|Directed by||Alan Clayton|
|Produced by||Don Reynolds|
|Written by||Greg McGee|
|Music by||Wayne Warlowe|
|Edited by||Michael Horton|
Old Scores is a 1991 television film jointly produced by New Zealand and Wales, about the two countries' mutual national sport of rugby union. It is notable for the appearance of a large number of legendary Welsh and New Zealand international rugby players in supporting roles. Old Scores was primarily intended as theatrical release in New Zealand but was shown as a television movie in Wales.
Old Scores was directed by Alan Clayton, and the screenplay was by New Zealanders Dean Parker and Greg McGee. McGee has a strong history of dramatic works revolving around rugby, most notably his play Foreskin's Lament. It was produced by HTV Cymru Wales in association with South Pacific Pictures for the ITV Network.
Old Scores revolves around a controversial (fictional) rugby match between Wales and New Zealand which was won by Wales. On his death-bed, the touch judge confesses to failing to disallow the winning try for an infringement by the Welsh scorer. The Welsh Rugby Union president announces that in order to set the record straight, there should be a rematch between the two teams - using the same players who had played the match 25 years earlier.
The teams are forced to re-assemble, each bringing along not only their 25 years of unfitness, but also various skeletons in the closet - most notably the major falling-out between two of Wales's star players, Bleddyn Morgan and David Llewellyn, whose friendship had ended acrimoniously many years earlier. Morgan, had since moved to New Zealand, and initially refuses to play the match. It is later revealed that this is because of a love triangle which had developed between the two and Llewellyn's fiancée Bronwen. He is persuaded to play, for the sake of his country, but there is considerable acrimony between the two players which threatens to disrupt the team's performance.
The film is a blend of drama and comedy - the latter especially revolving around the efforts of the players to come to grips with both their middle-aged bodies and the changes in rugby since their time as international players (rugby was a totally amateur sport in 1966; by 1991 it had become big business). The New Zealand team are a rag-tag bunch whose later lives have taken them in different directions: the team's "hard man" has become a peace-loving Salvation Army officer, one of the team has become a vote-grabbing politician, yet another has become a homeless drunk. All are reassembled and put through their paces by their 1970s coach, "Acid" (a biting caricature by Martyn Sanderson of fabled All Blacks coach Fred Allen). The film culminates in the replayed game, played at Cardiff Arms Park.
According to the Helen Martin and Sam Edwards' book New Zealand Film 1912 - 1996: "The dialogue is witty and characterisations are fine, if deliberately overplayed, but the ending turns the film into a shaggy-dog story." The match ball is replaced by Wales's "lucky ball", an antique taken from the Welsh Rugby Museum by Price. With the scores tied, a shot is taken at goal, but the ancient leather of the ball is not strong enough and it deflates, landing limply on the crossbar where it remains. The final scene of the film shows an official review into the match deciding that it should be replayed again.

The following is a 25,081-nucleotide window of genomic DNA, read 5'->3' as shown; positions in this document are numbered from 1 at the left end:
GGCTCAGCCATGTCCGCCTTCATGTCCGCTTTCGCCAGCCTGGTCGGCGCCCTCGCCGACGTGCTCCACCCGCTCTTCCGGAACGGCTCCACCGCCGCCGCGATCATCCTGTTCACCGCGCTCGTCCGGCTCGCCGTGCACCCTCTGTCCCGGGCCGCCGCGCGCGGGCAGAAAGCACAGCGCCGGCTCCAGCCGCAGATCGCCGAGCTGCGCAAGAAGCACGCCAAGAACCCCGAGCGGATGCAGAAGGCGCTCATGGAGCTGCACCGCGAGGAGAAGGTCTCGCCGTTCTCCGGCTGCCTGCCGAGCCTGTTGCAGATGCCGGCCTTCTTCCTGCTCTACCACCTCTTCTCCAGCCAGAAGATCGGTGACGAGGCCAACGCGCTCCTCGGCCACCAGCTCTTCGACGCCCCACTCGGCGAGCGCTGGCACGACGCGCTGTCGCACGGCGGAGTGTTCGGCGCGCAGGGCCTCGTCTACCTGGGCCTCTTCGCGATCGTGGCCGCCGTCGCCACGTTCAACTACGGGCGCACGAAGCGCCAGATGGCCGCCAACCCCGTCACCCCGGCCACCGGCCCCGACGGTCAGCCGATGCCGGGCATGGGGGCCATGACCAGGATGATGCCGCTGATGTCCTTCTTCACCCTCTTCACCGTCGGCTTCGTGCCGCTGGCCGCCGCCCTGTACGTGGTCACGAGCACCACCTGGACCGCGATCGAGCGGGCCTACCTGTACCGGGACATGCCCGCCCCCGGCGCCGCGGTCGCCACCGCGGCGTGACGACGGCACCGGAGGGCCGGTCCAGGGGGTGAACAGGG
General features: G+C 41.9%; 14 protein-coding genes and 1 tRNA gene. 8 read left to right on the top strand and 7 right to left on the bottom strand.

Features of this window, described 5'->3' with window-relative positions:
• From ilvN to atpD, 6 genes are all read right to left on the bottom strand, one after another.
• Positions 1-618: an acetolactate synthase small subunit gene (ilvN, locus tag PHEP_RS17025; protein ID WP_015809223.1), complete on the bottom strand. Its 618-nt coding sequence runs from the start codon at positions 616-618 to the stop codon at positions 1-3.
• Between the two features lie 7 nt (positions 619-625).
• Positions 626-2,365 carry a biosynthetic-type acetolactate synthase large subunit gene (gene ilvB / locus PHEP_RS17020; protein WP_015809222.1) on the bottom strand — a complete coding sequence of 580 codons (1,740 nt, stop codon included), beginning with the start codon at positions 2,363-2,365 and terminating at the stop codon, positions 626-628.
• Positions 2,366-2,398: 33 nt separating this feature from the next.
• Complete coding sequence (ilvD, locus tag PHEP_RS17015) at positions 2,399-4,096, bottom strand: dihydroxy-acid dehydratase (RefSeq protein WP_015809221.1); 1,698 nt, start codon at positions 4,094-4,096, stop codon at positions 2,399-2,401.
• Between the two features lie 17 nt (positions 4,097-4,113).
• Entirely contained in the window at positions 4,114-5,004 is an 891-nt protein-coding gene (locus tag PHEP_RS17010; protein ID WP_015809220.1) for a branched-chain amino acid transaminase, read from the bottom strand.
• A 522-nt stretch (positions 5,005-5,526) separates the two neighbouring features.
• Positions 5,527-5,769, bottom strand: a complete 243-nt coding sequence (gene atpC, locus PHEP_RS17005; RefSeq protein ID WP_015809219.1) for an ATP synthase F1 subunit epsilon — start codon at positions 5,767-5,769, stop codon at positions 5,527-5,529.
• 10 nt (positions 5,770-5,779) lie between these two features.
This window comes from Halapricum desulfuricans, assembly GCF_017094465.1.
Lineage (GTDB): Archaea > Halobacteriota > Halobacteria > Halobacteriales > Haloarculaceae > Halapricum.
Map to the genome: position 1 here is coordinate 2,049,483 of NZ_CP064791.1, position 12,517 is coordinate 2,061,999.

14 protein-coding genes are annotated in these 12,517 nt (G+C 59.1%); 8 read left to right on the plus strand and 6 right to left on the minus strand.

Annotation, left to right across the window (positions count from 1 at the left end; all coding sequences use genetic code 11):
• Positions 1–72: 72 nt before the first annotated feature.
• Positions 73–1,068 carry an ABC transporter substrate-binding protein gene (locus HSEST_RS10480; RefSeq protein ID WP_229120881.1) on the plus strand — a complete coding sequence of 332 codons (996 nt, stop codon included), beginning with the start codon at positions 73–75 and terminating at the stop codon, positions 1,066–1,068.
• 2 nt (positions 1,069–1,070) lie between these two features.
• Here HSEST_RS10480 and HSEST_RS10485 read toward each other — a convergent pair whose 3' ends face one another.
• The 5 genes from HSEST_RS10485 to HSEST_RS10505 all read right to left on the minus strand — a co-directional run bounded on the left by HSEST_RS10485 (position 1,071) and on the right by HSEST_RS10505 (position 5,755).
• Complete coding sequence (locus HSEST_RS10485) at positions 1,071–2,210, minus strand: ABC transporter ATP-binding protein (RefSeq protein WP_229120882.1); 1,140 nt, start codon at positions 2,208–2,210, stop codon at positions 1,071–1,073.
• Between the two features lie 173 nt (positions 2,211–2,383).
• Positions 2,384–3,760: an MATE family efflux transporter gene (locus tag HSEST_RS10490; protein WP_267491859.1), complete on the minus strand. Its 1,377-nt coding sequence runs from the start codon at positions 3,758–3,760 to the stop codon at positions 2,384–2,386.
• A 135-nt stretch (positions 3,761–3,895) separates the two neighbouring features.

|John Bach||Ewen Murray|
|Tony Barry||Barry Brown|
|Roy Billing||Frank O'Riordan|
|Alison Bruce||Ngaire Morgan|
|Robert Bruce||Jock McBane|
|Terence Cooper||Eric Hogg|
|Windsor Davies||Evan Price|
|Dafydd Emyr||Owen Llewellyn|
|Howell Evans||Lloyd Thomas|
|John Francis||David Llewellyn|
|Peter Gwynne||Winston Macatamney|
|Glyn Houston||Aneurin Morgan|
|Beth Morris||Bronwyn Llewellyn|
|Robert Pugh||Bleddyn Morgan|
|Martyn Sanderson||"Acid" Aitken|
|Stephen Tozer||Jim Farquhar|
|Neil Ross||Arms Park Crowd Extra|
|Adrian Judd||Arms Park Crowd Extra|
The cast mixes a number of experienced NZ actors (such as John Bach and Martyn Sanderson), with many rugby players from the 1960s and 70s taking supporting roles as members of the Welsh and New Zealand teams — the latter mostly in non-speaking parts. The players included New Zealand's Ian Kirkpatrick, Waka Nathan, Grahame Thorne, and Alex "Grizz" Wyllie, and Wales's Phil Bennett, Gerald Davies, Mervyn Davies, Gareth Edwards, Tony Faulkner, Dennis Hughes, Barry John, Allan Martin, David Morris, David Price, Mike Roberts, J.J. Williams, and Bobby Windsor. Despite the film's plot indicating that these were the teams from 1966, many of these players did not play international rugby until after this time.
- This fictional incident is probably inspired by the real-life incident in the first ever test match between New Zealand and Wales, played in 1905. Wales won the game 5-3 after a "try" scored by Bob Deans was disallowed by the referee who had failed to keep up with play and was 40 yards from the action. The result was a bone of contention between Welsh and New Zealand fans for decades afterwards 
- Martin & Edwards (1997), p. 155.
- Mitre 10 advertisement on YouTube
- Martin, H., & Edwards, S. (1997) New Zealand film, 1912-1996. Auckland: Oxford University Press (NZ).